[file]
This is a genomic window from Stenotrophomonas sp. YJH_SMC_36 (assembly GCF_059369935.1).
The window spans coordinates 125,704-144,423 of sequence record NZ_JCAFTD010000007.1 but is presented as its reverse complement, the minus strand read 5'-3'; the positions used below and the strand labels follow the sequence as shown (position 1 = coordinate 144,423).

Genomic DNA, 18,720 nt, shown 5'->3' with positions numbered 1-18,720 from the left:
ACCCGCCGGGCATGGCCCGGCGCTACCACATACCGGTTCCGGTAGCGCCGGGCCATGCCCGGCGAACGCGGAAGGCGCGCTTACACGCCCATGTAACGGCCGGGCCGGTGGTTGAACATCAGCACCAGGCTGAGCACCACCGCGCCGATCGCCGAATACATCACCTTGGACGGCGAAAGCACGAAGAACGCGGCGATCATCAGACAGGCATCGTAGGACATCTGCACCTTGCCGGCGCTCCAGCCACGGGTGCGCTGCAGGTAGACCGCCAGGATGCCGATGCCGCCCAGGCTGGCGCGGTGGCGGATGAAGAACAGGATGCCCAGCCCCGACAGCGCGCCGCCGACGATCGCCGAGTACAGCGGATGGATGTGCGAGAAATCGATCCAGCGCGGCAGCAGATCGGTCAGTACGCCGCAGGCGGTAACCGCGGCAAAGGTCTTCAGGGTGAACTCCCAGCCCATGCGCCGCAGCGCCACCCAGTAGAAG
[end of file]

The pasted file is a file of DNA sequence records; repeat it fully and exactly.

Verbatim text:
This is a genomic window from Stenotrophomonas sp. YJH_SMC_36 (assembly GCF_059369935.1).
The window spans coordinates 125,704-144,423 of sequence record NZ_JCAFTD010000007.1 but is presented as its reverse complement, the minus strand read 5'-3'; the positions used below and the strand labels follow the sequence as shown (position 1 = coordinate 144,423).

Genomic DNA, 18,720 nt, shown 5'->3' with positions numbered 1-18,720 from the left:
ACCCGCCGGGCATGGCCCGGCGCTACCACATACCGGTTCCGGTAGCGCCGGGCCATGCCCGGCGAACGCGGAAGGCGCGCTTACACGCCCATGTAACGGCCGGGCCGGTGGTTGAACATCAGCACCAGGCTGAGCACCACCGCGCCGATCGCCGAATACATCACCTTGGACGGCGAAAGCACGAAGAACGCGGCGATCATCAGACAGGCATCGTAGGACATCTGCACCTTGCCGGCGCTCCAGCCACGGGTGCGCTGCAGGTAGACCGCCAGGATGCCGATGCCGCCCAGGCTGGCGCGGTGGCGGATGAAGAACAGGATGCCCAGCCCCGACAGCGCGCCGCCGACGATCGCCGAGTACAGCGGATGGATGTGCGAGAAATCGATCCAGCGCGGCAGCAGATCGGTCAGTACGCCGCAGGCGGTAACCGCGGCAAAGGTCTTCAGGGTGAACTCCCAGCCCATGCGCCGCAGCGCCACCCAGTAGAAG